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Sound Transit Leaders Defend Car-Tab Formula

Will James

Sound Transit board members on Thursday met for the first time since anger erupted over a spike in car tabs tied to the transportation upgrades. 

Transit officials largely defended their formula for calculating the fees, which residents have criticized for inflating the values of vehicles.

They say changing the formula could cut $6 billion from the $54 billion voter-approved transportation overhaul known as Sound Transit 3.  

Auburn Mayor Nancy Backus, who sits on the Sound Transit board, said voters are upset about new taxes and fees tied to the plan, but they're also demanding better transit and less traffic.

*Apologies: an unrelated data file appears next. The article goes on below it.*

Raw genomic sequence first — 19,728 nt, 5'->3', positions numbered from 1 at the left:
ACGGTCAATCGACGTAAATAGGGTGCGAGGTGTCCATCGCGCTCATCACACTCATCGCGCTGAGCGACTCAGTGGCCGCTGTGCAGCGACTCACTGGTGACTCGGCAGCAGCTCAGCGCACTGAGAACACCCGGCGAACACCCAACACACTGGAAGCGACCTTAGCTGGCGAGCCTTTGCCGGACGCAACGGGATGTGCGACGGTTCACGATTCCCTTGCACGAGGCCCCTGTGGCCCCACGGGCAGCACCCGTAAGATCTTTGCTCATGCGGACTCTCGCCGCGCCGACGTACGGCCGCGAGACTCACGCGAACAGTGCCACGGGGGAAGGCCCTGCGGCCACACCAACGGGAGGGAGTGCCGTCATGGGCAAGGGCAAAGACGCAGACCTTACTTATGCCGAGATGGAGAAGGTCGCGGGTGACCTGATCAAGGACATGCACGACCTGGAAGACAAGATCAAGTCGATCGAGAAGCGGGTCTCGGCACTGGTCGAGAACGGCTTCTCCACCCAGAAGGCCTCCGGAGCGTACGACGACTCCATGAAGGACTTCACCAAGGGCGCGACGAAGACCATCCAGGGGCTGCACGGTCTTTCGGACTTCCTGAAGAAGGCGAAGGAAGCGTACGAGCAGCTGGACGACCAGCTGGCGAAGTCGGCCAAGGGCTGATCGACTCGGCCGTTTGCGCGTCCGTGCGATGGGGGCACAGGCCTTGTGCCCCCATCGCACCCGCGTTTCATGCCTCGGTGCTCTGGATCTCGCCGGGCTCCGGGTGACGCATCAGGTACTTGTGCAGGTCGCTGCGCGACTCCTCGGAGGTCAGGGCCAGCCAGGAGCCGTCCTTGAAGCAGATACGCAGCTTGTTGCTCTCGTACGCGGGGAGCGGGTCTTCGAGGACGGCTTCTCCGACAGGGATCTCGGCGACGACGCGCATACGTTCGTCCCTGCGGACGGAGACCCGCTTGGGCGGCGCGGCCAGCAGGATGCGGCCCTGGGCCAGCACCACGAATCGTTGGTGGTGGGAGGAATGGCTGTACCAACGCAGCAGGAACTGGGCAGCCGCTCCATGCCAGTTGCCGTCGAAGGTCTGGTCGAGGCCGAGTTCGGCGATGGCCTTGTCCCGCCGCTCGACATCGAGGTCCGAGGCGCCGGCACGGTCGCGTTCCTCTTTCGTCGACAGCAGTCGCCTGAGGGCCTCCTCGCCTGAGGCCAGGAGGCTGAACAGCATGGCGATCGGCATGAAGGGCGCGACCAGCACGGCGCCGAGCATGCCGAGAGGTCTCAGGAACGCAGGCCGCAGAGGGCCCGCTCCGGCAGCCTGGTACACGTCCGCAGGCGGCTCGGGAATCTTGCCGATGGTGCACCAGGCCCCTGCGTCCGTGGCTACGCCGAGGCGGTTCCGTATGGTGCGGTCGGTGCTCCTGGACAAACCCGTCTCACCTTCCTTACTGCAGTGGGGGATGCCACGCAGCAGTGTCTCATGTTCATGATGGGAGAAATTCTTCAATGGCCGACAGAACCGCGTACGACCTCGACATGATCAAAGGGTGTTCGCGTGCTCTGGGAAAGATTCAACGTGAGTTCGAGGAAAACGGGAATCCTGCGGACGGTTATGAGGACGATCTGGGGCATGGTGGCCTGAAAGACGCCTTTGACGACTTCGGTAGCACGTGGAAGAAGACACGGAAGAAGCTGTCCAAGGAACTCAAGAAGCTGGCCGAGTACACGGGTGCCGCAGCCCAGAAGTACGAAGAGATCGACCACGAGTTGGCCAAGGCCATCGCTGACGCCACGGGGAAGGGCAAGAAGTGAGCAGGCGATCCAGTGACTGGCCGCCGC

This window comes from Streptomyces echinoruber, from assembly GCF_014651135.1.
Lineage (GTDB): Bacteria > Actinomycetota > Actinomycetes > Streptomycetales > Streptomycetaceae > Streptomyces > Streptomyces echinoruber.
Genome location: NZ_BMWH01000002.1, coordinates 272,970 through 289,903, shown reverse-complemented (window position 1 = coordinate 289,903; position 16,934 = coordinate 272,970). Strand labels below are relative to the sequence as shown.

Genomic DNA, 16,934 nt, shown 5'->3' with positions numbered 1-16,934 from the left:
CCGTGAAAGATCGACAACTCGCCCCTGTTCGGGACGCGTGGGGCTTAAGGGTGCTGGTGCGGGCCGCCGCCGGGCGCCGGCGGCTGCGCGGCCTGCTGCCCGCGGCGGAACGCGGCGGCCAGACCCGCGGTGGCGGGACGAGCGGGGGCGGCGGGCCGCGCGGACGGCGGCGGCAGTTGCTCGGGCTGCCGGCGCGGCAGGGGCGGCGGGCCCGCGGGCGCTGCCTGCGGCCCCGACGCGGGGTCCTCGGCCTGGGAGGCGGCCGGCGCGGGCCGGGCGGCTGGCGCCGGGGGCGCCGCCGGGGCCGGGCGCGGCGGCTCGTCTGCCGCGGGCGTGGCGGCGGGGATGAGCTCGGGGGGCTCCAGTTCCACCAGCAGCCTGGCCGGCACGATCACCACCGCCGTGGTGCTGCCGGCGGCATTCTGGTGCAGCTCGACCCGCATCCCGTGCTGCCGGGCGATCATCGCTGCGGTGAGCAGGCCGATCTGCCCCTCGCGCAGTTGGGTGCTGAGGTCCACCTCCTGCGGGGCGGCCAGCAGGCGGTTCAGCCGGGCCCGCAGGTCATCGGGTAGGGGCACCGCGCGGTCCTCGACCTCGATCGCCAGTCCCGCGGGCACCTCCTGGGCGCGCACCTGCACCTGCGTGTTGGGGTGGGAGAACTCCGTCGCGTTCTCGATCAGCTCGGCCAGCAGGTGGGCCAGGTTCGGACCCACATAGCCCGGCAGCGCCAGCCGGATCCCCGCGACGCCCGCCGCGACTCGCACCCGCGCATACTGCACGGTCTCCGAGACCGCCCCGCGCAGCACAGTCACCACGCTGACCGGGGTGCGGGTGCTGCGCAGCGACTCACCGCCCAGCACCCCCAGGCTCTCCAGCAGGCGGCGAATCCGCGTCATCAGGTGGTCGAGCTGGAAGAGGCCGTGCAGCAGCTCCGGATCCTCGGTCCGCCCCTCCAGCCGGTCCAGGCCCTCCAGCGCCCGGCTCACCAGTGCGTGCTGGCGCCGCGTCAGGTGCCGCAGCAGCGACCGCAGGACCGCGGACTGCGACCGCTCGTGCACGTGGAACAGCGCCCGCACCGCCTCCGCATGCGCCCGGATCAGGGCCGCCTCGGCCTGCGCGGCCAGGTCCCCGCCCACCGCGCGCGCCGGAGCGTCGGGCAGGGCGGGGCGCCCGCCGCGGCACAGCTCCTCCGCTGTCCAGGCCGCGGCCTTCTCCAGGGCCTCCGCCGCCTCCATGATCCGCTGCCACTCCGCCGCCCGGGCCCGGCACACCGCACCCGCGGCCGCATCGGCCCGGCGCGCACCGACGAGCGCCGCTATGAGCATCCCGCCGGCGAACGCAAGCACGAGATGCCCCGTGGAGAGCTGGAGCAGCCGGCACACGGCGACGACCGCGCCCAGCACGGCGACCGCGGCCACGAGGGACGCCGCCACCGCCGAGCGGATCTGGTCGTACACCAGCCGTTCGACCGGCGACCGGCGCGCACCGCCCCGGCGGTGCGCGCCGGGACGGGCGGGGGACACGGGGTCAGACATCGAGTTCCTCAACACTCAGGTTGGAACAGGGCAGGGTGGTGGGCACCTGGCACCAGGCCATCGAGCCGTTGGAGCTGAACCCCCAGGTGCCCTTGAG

"Quite frankly, if we don't do these projects, it'll take you five hours to get here in a few years," she said. "This is why we did this — it's not to try and steal from anybody. It is to ensure that we have an opportunity to move this region forward." 

Sound Transit officials are worried that bills proposed in Olympia to change the car-tab formula would result in project delays and cancelations.

Board members voted to continue negotiating with state lawmakers toward a solution.  

Pierce County Executive Bruce Dammeier, who is also a member of the transit board, said it was important for the agency to restore trust among voters stung by the car-tab hikes. Sound Transit 3 passed in November despite its rejection by Pierce County voters. 

"I think we have a credibility issue here," Dammeier said. "We're entrusted with $54 billion by the taxpayers of our region. And earning their respect and having them believe that we are treating this issue seriously is really important." 

Will James is a former KNKX reporter and was part of the special projects team, reporting and producing podcasts such as Outsiders and The Walk Home.